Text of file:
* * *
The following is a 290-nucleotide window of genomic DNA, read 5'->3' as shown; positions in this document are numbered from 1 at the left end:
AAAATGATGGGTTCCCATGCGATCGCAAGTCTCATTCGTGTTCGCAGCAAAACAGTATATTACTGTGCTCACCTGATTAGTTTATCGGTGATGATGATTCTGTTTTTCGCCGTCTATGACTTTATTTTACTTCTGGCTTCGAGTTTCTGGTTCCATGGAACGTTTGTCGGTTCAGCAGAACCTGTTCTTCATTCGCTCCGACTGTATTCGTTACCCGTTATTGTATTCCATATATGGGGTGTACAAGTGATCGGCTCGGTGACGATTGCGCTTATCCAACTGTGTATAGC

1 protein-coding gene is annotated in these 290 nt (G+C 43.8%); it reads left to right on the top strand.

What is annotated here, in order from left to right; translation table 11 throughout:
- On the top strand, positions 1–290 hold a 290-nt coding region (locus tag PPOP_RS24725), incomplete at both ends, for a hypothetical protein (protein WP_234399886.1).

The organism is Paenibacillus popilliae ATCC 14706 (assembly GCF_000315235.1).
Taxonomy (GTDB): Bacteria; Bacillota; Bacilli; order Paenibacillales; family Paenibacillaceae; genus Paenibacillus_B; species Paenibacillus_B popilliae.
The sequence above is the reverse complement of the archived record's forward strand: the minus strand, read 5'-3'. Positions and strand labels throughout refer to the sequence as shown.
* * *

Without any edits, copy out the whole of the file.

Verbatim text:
The following is a 290-nucleotide window of genomic DNA, read 5'->3' as shown; positions in this document are numbered from 1 at the left end:
AAAATGATGGGTTCCCATGCGATCGCAAGTCTCATTCGTGTTCGCAGCAAAACAGTATATTACTGTGCTCACCTGATTAGTTTATCGGTGATGATGATTCTGTTTTTCGCCGTCTATGACTTTATTTTACTTCTGGCTTCGAGTTTCTGGTTCCATGGAACGTTTGTCGGTTCAGCAGAACCTGTTCTTCATTCGCTCCGACTGTATTCGTTACCCGTTATTGTATTCCATATATGGGGTGTACAAGTGATCGGCTCGGTGACGATTGCGCTTATCCAACTGTGTATAGC

1 protein-coding gene is annotated in these 290 nt (G+C 43.8%); it reads left to right on the top strand.

What is annotated here, in order from left to right; translation table 11 throughout:
- On the top strand, positions 1–290 hold a 290-nt coding region (locus tag PPOP_RS24725), incomplete at both ends, for a hypothetical protein (protein WP_234399886.1).

The organism is Paenibacillus popilliae ATCC 14706 (assembly GCF_000315235.1).
Taxonomy (GTDB): Bacteria; Bacillota; Bacilli; order Paenibacillales; family Paenibacillaceae; genus Paenibacillus_B; species Paenibacillus_B popilliae.
The sequence above is the reverse complement of the archived record's forward strand: the minus strand, read 5'-3'. Positions and strand labels throughout refer to the sequence as shown.